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May 6, 2013

Attacking shark myths

Woman raises awareness for most-feared fish

Amesbury’s Cynthia Wigren is on a mission.

The president and co-founder of the recently formed Atlantic White Shark Conservancy (AWSC), Wigren is intent on bringing awareness and understanding — while dispelling harmful myths — about the Atlantic Ocean’s most fearsome fish: the great white shark.

Wigren and her fellow co-founders launched the nonprofit organization late last year after an eye-opening trip to South Africa exposed them to the plight of the shark — one of the world’s most misunderstood animals, they say.

Based on Cape Cod, where Wigren’s colleagues live and Wigren resides part-time, the goal of the conservancy is to educate the public about the role of the animal, to inspire conservation efforts and to support scientific research on the great white shark.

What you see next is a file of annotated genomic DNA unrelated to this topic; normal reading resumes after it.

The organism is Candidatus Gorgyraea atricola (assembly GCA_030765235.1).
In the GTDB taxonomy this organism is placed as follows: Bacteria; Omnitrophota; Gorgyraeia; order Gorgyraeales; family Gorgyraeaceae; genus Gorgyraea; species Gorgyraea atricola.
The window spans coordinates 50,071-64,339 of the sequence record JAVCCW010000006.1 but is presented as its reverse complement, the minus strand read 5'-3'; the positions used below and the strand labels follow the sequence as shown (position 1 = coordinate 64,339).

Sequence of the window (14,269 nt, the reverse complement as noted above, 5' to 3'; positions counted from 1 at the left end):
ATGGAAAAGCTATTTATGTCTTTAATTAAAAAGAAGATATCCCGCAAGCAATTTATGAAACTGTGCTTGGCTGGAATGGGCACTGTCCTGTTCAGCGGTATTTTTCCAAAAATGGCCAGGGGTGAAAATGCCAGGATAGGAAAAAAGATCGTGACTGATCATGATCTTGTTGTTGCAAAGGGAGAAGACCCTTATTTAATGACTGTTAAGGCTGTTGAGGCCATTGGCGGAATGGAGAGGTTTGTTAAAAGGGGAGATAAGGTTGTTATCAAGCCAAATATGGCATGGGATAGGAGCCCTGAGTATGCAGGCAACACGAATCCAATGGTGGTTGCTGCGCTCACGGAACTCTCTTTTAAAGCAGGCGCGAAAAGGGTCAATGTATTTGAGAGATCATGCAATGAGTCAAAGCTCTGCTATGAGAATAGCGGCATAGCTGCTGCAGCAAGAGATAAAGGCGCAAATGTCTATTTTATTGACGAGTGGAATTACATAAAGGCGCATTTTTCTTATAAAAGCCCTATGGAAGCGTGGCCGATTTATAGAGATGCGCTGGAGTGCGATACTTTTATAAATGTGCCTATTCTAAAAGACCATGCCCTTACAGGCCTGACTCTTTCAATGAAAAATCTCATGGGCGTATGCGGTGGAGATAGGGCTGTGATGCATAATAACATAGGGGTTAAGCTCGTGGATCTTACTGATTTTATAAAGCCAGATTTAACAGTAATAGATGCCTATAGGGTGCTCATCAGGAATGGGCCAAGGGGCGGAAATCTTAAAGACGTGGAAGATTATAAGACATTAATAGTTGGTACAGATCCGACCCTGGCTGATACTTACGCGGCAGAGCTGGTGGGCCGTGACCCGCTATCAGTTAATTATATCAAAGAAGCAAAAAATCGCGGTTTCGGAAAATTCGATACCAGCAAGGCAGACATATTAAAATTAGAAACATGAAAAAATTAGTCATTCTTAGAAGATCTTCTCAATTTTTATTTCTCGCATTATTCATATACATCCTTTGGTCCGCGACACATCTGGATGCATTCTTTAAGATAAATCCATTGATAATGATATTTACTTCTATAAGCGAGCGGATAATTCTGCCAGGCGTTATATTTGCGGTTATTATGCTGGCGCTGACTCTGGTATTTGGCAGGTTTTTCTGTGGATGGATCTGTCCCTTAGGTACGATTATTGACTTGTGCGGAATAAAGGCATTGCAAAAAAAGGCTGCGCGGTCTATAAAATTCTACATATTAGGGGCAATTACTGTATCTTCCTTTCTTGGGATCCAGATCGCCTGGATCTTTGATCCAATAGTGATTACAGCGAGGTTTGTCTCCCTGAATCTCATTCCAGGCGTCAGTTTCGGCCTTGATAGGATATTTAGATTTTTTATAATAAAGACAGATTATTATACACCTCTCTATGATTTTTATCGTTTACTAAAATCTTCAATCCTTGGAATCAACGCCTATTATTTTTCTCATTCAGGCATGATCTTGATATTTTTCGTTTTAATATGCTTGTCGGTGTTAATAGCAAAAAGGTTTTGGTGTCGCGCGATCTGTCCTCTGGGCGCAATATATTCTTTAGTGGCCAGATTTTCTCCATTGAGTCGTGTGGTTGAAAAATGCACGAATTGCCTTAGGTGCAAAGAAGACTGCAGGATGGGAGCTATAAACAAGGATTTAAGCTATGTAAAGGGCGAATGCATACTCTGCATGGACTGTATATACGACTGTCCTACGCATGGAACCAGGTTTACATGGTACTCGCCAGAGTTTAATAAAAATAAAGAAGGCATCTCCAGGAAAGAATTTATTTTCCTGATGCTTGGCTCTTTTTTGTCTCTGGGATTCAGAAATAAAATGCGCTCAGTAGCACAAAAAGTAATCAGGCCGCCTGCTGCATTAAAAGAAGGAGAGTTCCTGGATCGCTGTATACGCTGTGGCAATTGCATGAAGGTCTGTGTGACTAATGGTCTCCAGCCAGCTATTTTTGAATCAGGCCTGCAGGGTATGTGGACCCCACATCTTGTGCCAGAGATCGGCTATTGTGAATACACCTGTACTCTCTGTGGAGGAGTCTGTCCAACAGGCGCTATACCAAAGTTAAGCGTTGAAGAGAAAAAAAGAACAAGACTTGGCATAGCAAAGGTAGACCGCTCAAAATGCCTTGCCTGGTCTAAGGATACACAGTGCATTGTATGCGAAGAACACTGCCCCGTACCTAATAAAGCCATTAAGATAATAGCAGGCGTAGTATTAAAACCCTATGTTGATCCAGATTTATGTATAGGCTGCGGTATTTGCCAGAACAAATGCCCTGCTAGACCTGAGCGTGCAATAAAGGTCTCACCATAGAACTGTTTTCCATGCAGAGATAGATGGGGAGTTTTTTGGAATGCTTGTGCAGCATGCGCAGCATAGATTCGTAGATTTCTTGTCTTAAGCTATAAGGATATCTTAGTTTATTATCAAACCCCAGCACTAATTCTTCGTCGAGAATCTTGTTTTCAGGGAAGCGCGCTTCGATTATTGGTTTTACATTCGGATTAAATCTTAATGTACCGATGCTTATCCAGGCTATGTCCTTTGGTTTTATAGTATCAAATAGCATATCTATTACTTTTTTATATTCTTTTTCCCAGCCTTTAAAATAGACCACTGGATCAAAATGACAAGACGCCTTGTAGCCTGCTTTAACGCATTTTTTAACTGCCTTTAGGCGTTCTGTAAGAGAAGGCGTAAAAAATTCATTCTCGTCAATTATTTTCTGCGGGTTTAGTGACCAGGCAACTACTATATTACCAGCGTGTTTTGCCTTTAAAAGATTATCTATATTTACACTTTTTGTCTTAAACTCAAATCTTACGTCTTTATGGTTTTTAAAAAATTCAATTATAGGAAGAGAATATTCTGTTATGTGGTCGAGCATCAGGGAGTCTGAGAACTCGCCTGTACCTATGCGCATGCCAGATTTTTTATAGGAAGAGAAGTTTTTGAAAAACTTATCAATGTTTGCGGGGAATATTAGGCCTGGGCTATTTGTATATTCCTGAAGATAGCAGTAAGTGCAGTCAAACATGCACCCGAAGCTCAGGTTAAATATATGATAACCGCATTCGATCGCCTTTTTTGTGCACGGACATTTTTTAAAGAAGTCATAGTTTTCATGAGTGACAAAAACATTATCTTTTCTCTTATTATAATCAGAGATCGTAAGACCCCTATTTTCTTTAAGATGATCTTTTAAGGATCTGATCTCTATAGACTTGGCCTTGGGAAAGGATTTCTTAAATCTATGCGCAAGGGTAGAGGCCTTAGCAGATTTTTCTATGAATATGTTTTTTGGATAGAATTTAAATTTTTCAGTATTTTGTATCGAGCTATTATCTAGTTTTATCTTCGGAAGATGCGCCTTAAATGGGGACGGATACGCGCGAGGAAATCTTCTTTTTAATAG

An “apex predator,” the great white shark is critical to keeping the ocean healthy, Wigren said.

As the great white and other shark species disappear, the ocean’s predator-prey balance becomes disrupted, compromising the health of the world’s oceans and the survival of other marine species, she added.

As the majority of the oxygen humans breathe comes from the oceans, that survival becomes imperiled when our oceans are unhealthy, Wigren said.

Still more than 100 million sharks are killed globally each year by humans. Overfishing, habitat destruction and trophy hunting all contribute to the shark’s demise. But a culinary preference is also behind a stunning number of deaths, according to Wigren.

“Finning is the gruesome practice of slicing off the fins of a live shark, then allowing the shark to drop to the ocean’s depths to suffocate, bleed out, and die” for the purpose of making shark fin soup, she said.

“When you see something that is so feared in an incredibly vulnerable position ... your perception changes from fearing the potential harm they are capable of causing us, to acknowledging the harm we are inflicting upon them,” she added.

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